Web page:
NBA DFS Strategy: The Dog Days of January?
On Twitter, I’ve seen comments discussing recent higher scores and the difficulty of cashing which got me thinking on a number of fronts.
1) The seasonality of each DFS sport
2) Where are we in the season?
There are many variables DFS players take into account during the course of each day, but sometimes lost in the minutia of being a great DFS player is the seasonality of the games we play and how to take advantage of that seasonality as a player. Although we’re playing Daily Fantasy Sports understanding what part of the season you’re in can help you make better decisions on allocating capital and improving your odds as a player.
Early in every sports season, we have overlapping sports. The sports calendar never starts a new season without another sport in the middle of or winding down their own season. So when MLB starts, we’re winding down NBA and NHL. When MLB ends, we get College Football and Professional Football (and Soccer too!). Overlapping sports typically have two effects: 1) bigger prize pools and 2) softer fields. With more people on the site, the game providers want to encourage more cross sport participation. They want to turn a DFS NFL player into a DFS NBA player and keep rolling them over through each sport. The more sports you play, the more money they make. As a result, you often see bigger prize pools offered earlier in the season. Lots of these prize pools will even overlay, creating extra incentive for players to try new sports. In general, new players playing new sports are weaker opponents. Sure some of DFS skill translates across sports, but in general the nuances of each sport require their own attention and it takes time to hone those skills. Thus, early in the season you’re typically competing against less experienced fields on the whole. As the season wears on, the casual players start to funnel out and the fields are tougher. This is the natural progression of most of the truly “daily” sports. The NFL is a bit of a different animal since more people play it casually, but for NBA and MLB it’s important to understand where you are in the season.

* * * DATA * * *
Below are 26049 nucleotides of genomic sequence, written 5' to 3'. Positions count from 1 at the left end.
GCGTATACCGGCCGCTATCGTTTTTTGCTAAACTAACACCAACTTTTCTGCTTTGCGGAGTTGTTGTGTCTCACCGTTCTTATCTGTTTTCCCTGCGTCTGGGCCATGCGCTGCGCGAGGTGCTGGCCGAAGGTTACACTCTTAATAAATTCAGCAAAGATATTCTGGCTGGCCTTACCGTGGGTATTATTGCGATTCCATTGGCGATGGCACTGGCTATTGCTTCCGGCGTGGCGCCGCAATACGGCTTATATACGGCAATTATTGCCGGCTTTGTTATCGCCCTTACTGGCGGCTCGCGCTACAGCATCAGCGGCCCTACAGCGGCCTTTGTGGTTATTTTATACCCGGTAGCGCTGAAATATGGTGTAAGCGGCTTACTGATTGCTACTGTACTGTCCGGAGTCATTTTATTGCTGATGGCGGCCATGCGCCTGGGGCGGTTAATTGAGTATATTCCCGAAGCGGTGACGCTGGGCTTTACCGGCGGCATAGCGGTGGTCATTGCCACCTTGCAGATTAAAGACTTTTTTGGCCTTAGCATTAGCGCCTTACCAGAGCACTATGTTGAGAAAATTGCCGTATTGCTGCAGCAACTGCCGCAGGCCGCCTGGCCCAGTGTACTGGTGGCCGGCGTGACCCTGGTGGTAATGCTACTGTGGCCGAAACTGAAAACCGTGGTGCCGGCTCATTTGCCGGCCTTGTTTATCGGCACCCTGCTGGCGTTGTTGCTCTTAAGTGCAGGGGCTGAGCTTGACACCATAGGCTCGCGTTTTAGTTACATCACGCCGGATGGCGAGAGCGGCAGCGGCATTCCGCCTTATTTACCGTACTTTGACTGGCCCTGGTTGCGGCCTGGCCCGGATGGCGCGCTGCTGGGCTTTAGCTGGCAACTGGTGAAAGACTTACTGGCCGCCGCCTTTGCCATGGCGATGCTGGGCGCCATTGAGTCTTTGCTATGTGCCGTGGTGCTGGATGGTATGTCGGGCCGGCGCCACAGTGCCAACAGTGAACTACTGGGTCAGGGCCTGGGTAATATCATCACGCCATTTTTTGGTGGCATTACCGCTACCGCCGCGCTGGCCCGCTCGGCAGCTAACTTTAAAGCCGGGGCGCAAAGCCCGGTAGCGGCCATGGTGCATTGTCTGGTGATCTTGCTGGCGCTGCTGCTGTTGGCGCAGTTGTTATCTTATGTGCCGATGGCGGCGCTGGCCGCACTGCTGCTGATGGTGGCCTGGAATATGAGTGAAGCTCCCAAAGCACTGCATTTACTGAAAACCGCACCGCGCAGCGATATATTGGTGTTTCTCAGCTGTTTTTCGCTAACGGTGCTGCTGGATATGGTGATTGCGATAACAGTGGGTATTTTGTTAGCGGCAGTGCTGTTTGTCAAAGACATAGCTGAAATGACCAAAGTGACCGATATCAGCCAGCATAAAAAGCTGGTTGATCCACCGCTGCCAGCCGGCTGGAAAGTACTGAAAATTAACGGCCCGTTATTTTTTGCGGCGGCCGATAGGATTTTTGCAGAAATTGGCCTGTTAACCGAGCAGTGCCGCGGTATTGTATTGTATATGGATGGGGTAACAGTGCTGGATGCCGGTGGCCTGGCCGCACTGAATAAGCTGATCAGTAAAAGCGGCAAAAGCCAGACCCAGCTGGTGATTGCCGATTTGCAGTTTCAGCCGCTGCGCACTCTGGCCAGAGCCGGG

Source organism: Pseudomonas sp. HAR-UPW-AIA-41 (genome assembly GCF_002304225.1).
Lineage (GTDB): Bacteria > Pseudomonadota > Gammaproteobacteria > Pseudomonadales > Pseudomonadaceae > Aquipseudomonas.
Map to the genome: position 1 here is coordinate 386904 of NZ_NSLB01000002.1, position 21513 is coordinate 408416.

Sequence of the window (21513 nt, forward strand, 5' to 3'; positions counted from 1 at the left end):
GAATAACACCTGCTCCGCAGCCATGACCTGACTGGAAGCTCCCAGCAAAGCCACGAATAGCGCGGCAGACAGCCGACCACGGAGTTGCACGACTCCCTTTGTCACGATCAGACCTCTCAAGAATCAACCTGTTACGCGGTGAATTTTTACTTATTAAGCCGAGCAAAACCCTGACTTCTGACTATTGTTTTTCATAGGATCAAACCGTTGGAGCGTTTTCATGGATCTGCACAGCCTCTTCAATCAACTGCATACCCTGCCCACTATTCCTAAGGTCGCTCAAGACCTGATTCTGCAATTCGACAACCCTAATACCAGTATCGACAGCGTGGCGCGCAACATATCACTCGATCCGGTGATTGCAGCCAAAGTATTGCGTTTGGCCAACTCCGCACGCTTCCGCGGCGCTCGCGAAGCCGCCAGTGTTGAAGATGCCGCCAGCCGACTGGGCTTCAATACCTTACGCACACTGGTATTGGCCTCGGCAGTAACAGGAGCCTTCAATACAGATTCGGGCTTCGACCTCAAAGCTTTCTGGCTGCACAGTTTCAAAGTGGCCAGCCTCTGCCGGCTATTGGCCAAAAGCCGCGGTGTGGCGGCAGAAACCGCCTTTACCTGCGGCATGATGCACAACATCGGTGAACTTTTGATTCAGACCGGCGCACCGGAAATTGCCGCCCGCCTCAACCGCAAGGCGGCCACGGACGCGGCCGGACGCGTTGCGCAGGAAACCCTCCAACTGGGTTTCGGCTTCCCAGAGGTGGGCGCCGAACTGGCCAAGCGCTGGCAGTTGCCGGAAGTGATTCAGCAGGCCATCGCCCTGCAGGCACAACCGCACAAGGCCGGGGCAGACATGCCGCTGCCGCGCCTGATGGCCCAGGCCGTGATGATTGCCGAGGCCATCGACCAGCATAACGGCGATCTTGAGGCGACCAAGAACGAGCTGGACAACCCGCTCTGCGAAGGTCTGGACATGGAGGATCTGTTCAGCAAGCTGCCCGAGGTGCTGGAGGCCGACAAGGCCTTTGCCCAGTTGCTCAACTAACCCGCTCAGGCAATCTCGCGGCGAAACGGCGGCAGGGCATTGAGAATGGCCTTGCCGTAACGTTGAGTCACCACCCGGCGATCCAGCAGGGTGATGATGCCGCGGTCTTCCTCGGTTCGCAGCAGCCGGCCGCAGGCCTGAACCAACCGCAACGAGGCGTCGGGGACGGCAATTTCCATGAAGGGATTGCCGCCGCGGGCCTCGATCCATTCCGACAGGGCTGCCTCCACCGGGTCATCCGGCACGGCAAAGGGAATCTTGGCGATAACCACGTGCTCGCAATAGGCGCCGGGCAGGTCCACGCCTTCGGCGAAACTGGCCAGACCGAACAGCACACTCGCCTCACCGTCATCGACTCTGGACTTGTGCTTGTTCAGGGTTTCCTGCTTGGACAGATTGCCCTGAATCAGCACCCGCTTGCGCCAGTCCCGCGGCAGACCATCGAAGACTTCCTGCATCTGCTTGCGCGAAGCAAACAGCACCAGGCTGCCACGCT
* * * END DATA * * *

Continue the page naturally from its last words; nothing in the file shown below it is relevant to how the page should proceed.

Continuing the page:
As the games get “tougher”, ownership tends to converge. The fields are filled with stronger players and stronger players are able to identify the better plays more easily. As a result, we tend to see inflated ownership as the season goes on. This problem gets exaggerated when the NBA schedule gets compact and teams get injury riddled. Injuries open up opportunities for value plays but often those values are obvious to skilled players and act as a “free square” with all users rostering a player. With everyone using that player not only do you have one less roster spot to differentiate yourself, but you all have the same salary requirements and positional eligibility to solve the remaining puzzle.